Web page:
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Kristi Noem Killed Her Dog. Why Is This Story in Her Book?

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WASHINGTON, DC - MARCH 20: Witness Kristi Noem, Governor, South

Photo: Ricky Carioti/The Washington Post via Getty Images

Despite being banned from a chunk of her own state, holding extreme anti-abortion views, and getting sued over a weird infomercial-style plug for her dentist, South Dakota governor Kristi Noem still appears to be hovering near the top of Donald Trump’s VP shortlist — but maybe not for long!

Noem’s book No Going Back: The Truth on What’s Wrong With Politics and How We Move America Forward is set to be published on May 7. As you can tell from that title, this is one of those books politicians typically release when they’re campaigning to be selected as their party’s vice-presidential nominee. But The Guardian’s Martin Pengelly obtained a copy of the book and found it contains a very atypical anecdote about Noem killing her dog.

Perhaps you’re thinking, Come on — it can’t be that bad! I assure you it is. I bet the dog was old. It was a 14-month-old puppy. Well, the dog was probably sick. She was healthy and “having the time of her life.” The dog must have mauled a kid or something. She just killed some chickens, after being trained to hunt birds. Surely Noem found a humane way to put the dog down. She took the dog to a gravel pit and fatally shot it. Okay, but at least Noem loved her dog? “I hated that dog,” Noem writes.

Here’s the full story, per The Guardian:

“Cricket was a wirehair pointer, about 14 months old,” the South Dakota governor writes in a new book, adding that the dog, a female, had an “aggressive personality” and needed to be trained to be used for hunting pheasant.

By taking Cricket on a pheasant hunt with older dogs, Noem says, she hoped to calm the young dog down and begin to teach her how to behave. Unfortunately, Cricket ruined the hunt, going “out of her mind with excitement, chasing all those birds and having the time of her life.”

Noem describes calling Cricket, then using an electronic collar to attempt to bring her under control. Nothing worked. Then, on the way home after the hunt, as Noem stopped to talk to a local family, Cricket escaped Noem’s truck and attacked the family’s chickens, “grabb[ing] one chicken at a time, crunching it to death with one bite, then dropping it to attack another.”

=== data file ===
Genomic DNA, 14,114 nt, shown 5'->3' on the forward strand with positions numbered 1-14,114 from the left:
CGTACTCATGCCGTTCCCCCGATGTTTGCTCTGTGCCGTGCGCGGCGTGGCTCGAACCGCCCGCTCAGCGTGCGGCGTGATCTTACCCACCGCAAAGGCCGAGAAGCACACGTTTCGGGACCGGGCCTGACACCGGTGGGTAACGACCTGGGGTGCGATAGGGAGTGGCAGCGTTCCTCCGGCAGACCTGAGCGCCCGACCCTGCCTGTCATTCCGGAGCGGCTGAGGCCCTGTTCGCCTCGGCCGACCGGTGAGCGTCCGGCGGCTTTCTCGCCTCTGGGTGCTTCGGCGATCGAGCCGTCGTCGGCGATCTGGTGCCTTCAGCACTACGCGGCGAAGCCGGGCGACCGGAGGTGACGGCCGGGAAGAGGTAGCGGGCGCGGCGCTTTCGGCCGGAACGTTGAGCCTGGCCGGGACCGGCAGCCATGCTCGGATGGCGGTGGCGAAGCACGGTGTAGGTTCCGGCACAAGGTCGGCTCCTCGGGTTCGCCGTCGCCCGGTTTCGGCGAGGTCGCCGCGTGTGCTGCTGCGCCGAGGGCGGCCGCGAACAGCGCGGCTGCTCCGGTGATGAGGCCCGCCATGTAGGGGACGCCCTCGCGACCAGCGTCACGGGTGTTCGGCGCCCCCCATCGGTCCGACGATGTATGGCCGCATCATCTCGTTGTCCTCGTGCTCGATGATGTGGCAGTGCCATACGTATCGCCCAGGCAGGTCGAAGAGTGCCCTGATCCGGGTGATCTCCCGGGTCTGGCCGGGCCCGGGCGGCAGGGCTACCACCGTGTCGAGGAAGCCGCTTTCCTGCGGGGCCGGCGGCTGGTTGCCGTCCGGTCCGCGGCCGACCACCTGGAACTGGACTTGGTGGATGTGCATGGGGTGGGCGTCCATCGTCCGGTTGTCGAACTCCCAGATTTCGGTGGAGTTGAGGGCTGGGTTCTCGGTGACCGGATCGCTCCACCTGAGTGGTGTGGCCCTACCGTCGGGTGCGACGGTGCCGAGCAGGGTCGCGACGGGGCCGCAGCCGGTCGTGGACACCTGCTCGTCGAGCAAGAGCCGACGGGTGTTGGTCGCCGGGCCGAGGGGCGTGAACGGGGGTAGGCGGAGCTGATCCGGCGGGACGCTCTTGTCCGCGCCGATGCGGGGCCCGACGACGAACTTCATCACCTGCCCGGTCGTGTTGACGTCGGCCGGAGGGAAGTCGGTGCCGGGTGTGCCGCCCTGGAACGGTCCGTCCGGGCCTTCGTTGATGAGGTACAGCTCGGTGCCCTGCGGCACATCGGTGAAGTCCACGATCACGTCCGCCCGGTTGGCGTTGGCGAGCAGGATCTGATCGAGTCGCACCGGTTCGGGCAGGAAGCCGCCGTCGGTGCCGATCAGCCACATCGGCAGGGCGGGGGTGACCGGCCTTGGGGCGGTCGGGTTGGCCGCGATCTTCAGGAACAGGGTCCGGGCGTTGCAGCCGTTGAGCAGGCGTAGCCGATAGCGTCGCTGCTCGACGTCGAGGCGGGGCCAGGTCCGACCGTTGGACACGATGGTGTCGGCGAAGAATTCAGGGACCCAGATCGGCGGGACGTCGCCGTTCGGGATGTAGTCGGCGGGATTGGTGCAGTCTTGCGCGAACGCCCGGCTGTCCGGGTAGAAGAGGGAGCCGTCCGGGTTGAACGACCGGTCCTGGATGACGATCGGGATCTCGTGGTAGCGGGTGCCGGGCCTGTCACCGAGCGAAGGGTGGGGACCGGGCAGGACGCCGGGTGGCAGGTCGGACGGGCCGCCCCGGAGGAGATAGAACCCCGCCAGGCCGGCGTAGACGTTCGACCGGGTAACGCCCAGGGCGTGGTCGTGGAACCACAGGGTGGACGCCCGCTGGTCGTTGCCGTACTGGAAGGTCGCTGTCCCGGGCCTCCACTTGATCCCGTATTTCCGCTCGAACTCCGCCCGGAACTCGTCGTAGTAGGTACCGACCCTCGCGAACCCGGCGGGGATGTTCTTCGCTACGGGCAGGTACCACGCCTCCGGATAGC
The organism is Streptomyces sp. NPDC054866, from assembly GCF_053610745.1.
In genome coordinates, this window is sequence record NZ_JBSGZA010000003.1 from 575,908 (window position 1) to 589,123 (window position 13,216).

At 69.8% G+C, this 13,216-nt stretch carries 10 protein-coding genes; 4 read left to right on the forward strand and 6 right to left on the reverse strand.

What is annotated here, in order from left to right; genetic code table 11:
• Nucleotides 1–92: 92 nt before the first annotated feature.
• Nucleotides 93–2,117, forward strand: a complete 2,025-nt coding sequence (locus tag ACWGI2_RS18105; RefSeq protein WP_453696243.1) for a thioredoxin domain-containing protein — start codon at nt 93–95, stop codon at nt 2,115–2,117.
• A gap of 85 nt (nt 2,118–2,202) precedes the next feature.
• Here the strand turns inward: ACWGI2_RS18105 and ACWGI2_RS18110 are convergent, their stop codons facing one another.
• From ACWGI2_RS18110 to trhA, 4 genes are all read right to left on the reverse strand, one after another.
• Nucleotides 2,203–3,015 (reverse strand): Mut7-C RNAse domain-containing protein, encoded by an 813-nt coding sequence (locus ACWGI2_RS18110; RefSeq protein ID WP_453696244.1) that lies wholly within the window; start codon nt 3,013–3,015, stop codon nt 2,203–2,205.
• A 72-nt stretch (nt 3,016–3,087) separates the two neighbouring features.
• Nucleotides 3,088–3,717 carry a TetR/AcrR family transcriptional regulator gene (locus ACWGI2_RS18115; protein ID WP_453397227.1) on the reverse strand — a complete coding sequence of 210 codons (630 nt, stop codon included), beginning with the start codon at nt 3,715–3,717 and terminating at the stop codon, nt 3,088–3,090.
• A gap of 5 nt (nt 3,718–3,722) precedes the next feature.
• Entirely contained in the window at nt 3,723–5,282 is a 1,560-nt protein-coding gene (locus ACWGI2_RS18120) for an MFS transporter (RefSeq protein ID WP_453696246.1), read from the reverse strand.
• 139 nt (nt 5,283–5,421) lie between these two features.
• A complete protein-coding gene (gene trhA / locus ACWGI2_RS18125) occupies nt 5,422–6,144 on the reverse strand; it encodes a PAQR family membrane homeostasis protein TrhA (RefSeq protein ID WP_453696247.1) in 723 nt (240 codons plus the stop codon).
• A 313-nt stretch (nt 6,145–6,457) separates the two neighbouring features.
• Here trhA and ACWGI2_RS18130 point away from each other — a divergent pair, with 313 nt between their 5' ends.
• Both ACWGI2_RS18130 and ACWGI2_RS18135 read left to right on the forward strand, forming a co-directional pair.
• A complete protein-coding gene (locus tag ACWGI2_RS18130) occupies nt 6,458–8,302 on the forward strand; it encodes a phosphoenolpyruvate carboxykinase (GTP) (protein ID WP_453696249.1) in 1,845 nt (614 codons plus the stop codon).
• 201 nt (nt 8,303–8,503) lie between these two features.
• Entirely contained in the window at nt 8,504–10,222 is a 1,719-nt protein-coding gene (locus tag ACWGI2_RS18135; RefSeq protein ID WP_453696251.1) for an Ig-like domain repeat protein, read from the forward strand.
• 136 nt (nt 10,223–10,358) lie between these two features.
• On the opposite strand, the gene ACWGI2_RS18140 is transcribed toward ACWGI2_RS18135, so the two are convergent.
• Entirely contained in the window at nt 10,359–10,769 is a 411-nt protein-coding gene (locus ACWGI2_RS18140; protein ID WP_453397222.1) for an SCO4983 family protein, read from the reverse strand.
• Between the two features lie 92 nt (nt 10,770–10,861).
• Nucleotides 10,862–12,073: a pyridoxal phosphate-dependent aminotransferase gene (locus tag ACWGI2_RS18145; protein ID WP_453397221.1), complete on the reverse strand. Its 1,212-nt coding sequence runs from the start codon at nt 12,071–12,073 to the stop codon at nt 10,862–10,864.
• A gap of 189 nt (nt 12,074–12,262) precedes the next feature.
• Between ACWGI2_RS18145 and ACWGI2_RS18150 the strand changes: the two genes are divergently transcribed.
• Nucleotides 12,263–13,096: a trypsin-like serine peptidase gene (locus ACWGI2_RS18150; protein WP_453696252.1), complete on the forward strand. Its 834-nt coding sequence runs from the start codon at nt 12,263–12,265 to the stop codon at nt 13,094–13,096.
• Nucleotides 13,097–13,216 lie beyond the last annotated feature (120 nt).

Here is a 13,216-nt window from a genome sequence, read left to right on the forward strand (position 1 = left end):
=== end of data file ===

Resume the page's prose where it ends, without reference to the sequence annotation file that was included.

Cricket the untrainable dog, Noem writes, behaved like “a trained assassin.”

When Noem finally grabbed Cricket, she says, the dog “whipped around to bite me.” Then, as the chickens’ owner wept, Noem repeatedly apologised, wrote the shocked family a check “for the price they asked, and helped them dispose of the carcasses littering the scene of the crime.”

Through it all, Noem says, Cricket was “the picture of pure joy”.

“I hated that dog,” Noem writes, adding that Cricket had proved herself “untrainable,” “dangerous to anyone she came in contact with” and “less than worthless … as a hunting dog.”

Noem writes that she “realized I had to put her down,” so she got her gun and led Cricket to a gravel pit. “It was not a pleasant job,” she writes, “but it had to be done. And after it was over, I realized another unpleasant job needed to be done.”

Oh, you thought this bloody tale of animal cruelty was done? Nope! Noem then decided she had to murder the family’s “nasty and mean” goat, too, so she dragged it to the same gravel pit and took a shot — but the goat jumped away and survived. As Noem went back to get another shell from her truck, she noticed a construction crew saw her kill both animals. Then her kids’ school bus pulled up.

“Kennedy looked around confused,” Noem writes of her daughter, who asked: “Hey, where’s Cricket?”

On Friday afternoon, Noem suggested on X that anyone upset by her folksy tale of puppy murder just doesn’t understand how things work in Real America:

Sure, most journalists I know have never fatally shot a pet — but neither have the majority of American voters, whom this book is clearly meant to appeal to. So why did Noem include this story in her book? Here, some possible explanations:

This is actually the reason Noem provides in the book. “I guess if I were a better politician I wouldn’t tell the story here,” she writes.

Indeed, you don’t have to be a keen political analyst to predict that a story about hurting dogs wouldn’t go over well with Americans. You just have to be a person who was alive in 2012 and remembers Mitt Romney being roasted for making his diarrhea-ridden dog ride on the roof of the family car. Or even someone who knows the plot of 101 Dalmatians.

According to The Guardian, the point of Noem’s story is that she’ll do anything “difficult, messy and ugly” if it simply needs to be done. Presumably, there was a less upsetting way for her to express this. Unless …

The GOP’s vice-presidential nominee isn’t going to be selected via a nationwide vote; the decision comes down to one guy who reportedly thinks owning pets is “low class.” Julie Alderman Boudreau, presidential-research director for American Bridge 21st Century, offered this explanation:

This is an intriguing idea, but eventually wussy, animal-loving Americans will get a say on who winds up in the White House. And presumably the only pet story the Trump team wants to talk about over the next six months is Biden’s bite-y (yet still living) dog.

Is Noem’s tale an intentional act of self-sabotage? That’s the theory put forth by Semafor’s Benjy Sarlin:

Why fade away into obscurity when you can make yourself a political legend as the GOP’s own Cruella de Vil?


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